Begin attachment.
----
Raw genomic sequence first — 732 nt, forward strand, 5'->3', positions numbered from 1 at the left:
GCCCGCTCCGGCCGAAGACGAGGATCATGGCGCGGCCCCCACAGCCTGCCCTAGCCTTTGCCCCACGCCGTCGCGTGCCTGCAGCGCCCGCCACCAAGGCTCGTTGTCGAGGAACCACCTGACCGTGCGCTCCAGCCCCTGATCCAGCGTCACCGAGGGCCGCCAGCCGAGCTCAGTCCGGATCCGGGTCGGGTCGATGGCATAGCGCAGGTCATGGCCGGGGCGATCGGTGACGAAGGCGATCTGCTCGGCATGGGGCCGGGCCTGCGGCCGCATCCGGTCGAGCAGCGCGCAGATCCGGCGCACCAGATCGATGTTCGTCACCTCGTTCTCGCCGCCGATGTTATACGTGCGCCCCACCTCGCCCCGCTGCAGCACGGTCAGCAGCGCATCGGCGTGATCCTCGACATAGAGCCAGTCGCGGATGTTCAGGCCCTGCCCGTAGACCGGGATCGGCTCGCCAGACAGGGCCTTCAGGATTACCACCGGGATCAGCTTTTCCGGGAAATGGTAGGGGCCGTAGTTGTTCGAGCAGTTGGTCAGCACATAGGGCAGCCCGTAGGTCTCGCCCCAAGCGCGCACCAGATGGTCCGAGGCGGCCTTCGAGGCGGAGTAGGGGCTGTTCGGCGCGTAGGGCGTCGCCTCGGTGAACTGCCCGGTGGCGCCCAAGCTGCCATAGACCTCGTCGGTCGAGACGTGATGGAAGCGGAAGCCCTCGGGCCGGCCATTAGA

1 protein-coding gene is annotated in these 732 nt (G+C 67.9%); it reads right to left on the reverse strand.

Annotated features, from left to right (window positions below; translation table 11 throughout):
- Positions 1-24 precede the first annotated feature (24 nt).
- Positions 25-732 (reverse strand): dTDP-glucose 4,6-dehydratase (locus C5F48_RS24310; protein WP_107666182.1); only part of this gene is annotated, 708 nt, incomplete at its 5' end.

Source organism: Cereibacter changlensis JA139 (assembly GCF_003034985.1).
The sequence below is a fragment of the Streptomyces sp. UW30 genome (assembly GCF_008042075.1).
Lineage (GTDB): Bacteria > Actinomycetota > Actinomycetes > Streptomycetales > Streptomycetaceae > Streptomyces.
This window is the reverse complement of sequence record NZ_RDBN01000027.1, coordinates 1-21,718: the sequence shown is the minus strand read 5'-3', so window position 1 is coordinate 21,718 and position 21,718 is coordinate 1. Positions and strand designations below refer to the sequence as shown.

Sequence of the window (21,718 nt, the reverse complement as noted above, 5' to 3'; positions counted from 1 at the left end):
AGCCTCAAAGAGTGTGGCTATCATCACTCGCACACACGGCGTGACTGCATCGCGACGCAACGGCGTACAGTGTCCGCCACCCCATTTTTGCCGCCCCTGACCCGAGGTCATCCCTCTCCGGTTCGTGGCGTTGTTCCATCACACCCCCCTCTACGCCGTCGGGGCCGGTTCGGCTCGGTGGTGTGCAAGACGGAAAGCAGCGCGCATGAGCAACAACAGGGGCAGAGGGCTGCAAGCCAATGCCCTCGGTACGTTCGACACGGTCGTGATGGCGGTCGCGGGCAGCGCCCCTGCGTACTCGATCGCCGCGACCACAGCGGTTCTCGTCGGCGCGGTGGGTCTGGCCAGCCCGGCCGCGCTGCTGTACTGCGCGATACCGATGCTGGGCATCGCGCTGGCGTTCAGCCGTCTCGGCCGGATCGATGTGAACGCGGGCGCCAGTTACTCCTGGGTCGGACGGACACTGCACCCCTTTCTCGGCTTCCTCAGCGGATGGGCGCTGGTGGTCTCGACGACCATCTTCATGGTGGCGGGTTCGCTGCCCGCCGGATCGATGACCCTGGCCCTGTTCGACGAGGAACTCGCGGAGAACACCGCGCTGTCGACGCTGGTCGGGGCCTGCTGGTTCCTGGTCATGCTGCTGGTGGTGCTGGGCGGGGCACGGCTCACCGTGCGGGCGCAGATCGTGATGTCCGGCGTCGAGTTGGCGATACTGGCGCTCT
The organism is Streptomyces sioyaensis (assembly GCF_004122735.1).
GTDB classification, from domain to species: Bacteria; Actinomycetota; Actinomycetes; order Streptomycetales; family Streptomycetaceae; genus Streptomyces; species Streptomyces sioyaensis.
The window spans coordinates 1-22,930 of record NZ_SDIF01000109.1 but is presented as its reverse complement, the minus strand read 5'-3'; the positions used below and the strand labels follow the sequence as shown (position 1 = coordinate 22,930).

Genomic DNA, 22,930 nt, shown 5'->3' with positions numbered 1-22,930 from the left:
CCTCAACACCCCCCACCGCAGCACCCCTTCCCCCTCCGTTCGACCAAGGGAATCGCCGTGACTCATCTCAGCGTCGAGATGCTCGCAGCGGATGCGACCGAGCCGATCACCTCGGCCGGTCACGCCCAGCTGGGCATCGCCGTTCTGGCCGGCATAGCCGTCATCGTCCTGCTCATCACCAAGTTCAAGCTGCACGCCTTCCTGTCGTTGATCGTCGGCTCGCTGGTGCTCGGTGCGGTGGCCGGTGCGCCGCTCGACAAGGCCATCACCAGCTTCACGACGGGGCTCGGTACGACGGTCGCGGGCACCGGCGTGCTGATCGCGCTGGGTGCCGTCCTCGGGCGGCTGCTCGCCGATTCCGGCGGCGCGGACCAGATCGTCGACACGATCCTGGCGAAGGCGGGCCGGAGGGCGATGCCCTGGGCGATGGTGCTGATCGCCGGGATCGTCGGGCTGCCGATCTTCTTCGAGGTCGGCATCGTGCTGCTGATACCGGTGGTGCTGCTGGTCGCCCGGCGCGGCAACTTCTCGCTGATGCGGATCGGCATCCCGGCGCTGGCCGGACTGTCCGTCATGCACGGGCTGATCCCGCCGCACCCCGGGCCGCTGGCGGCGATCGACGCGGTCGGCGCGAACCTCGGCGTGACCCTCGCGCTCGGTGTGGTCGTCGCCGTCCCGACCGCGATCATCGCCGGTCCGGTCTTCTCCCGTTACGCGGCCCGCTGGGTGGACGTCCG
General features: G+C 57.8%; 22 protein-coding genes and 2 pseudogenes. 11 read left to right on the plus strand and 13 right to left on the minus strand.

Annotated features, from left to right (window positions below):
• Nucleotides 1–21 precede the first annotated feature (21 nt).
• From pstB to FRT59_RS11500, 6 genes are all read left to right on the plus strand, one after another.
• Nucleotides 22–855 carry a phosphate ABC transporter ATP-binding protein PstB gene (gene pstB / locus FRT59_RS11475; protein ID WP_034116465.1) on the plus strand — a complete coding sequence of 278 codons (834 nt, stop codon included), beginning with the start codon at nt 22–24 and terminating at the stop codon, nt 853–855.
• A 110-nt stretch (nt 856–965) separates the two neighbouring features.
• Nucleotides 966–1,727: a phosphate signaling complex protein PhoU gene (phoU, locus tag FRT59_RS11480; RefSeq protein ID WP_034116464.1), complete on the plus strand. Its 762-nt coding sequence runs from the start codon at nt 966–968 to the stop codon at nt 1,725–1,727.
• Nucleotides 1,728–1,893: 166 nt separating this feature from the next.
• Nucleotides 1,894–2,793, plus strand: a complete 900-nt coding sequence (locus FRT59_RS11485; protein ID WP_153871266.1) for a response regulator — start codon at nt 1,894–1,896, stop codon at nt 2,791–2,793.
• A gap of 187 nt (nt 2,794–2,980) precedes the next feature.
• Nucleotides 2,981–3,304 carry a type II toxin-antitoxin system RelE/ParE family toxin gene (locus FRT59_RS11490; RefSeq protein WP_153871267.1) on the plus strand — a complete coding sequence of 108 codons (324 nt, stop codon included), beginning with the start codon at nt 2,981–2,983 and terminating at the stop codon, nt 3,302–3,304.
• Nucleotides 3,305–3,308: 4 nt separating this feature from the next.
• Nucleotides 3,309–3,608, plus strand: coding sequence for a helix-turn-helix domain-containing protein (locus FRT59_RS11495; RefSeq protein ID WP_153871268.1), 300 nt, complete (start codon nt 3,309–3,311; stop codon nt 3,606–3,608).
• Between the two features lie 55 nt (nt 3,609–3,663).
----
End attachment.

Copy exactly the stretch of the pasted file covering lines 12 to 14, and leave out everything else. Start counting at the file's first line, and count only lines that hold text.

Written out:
AGCCTCAAAGAGTGTGGCTATCATCACTCGCACACACGGCGTGACTGCATCGCGACGCAACGGCGTACAGTGTCCGCCACCCCATTTTTGCCGCCCCTGACCCGAGGTCATCCCTCTCCGGTTCGTGGCGTTGTTCCATCACACCCCCCTCTACGCCGTCGGGGCCGGTTCGGCTCGGTGGTGTGCAAGACGGAAAGCAGCGCGCATGAGCAACAACAGGGGCAGAGGGCTGCAAGCCAATGCCCTCGGTACGTTCGACACGGTCGTGATGGCGGTCGCGGGCAGCGCCCCTGCGTACTCGATCGCCGCGACCACAGCGGTTCTCGTCGGCGCGGTGGGTCTGGCCAGCCCGGCCGCGCTGCTGTACTGCGCGATACCGATGCTGGGCATCGCGCTGGCGTTCAGCCGTCTCGGCCGGATCGATGTGAACGCGGGCGCCAGTTACTCCTGGGTCGGACGGACACTGCACCCCTTTCTCGGCTTCCTCAGCGGATGGGCGCTGGTGGTCTCGACGACCATCTTCATGGTGGCGGGTTCGCTGCCCGCCGGATCGATGACCCTGGCCCTGTTCGACGAGGAACTCGCGGAGAACACCGCGCTGTCGACGCTGGTCGGGGCCTGCTGGTTCCTGGTCATGCTGCTGGTGGTGCTGGGCGGGGCACGGCTCACCGTGCGGGCGCAGATCGTGATGTCCGGCGTCGAGTTGGCGATACTGGCGCTCT
The organism is Streptomyces sioyaensis (assembly GCF_004122735.1).
GTDB classification, from domain to species: Bacteria; Actinomycetota; Actinomycetes; order Streptomycetales; family Streptomycetaceae; genus Streptomyces; species Streptomyces sioyaensis.